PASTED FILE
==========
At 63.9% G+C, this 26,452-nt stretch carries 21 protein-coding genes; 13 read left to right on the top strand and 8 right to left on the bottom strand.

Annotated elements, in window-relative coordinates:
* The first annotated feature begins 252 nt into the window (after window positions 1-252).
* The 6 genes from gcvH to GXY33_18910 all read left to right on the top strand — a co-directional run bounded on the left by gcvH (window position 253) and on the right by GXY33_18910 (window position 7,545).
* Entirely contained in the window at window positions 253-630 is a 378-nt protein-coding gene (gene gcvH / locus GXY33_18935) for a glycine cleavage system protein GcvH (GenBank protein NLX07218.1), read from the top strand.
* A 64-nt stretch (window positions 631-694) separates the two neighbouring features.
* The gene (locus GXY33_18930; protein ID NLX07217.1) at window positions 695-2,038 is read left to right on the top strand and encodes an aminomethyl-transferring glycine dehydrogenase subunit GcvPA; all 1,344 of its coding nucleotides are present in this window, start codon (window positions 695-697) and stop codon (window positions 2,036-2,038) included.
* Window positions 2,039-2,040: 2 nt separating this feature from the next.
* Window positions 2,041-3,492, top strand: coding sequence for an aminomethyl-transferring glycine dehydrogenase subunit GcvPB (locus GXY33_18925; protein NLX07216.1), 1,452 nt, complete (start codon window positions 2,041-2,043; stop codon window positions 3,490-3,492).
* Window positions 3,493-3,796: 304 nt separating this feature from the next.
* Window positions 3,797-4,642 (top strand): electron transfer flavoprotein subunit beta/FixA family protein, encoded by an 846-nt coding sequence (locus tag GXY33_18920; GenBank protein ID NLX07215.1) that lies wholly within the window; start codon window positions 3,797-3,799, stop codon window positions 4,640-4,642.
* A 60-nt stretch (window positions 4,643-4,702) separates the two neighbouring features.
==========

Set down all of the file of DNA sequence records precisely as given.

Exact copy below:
At 63.9% G+C, this 26,452-nt stretch carries 21 protein-coding genes; 13 read left to right on the top strand and 8 right to left on the bottom strand.

Annotated elements, in window-relative coordinates:
* The first annotated feature begins 252 nt into the window (after window positions 1-252).
* The 6 genes from gcvH to GXY33_18910 all read left to right on the top strand — a co-directional run bounded on the left by gcvH (window position 253) and on the right by GXY33_18910 (window position 7,545).
* Entirely contained in the window at window positions 253-630 is a 378-nt protein-coding gene (gene gcvH / locus GXY33_18935) for a glycine cleavage system protein GcvH (GenBank protein NLX07218.1), read from the top strand.
* A 64-nt stretch (window positions 631-694) separates the two neighbouring features.
* The gene (locus GXY33_18930; protein ID NLX07217.1) at window positions 695-2,038 is read left to right on the top strand and encodes an aminomethyl-transferring glycine dehydrogenase subunit GcvPA; all 1,344 of its coding nucleotides are present in this window, start codon (window positions 695-697) and stop codon (window positions 2,036-2,038) included.
* Window positions 2,039-2,040: 2 nt separating this feature from the next.
* Window positions 2,041-3,492, top strand: coding sequence for an aminomethyl-transferring glycine dehydrogenase subunit GcvPB (locus GXY33_18925; protein NLX07216.1), 1,452 nt, complete (start codon window positions 2,041-2,043; stop codon window positions 3,490-3,492).
* Window positions 3,493-3,796: 304 nt separating this feature from the next.
* Window positions 3,797-4,642 (top strand): electron transfer flavoprotein subunit beta/FixA family protein, encoded by an 846-nt coding sequence (locus tag GXY33_18920; GenBank protein ID NLX07215.1) that lies wholly within the window; start codon window positions 3,797-3,799, stop codon window positions 4,640-4,642.
* A 60-nt stretch (window positions 4,643-4,702) separates the two neighbouring features.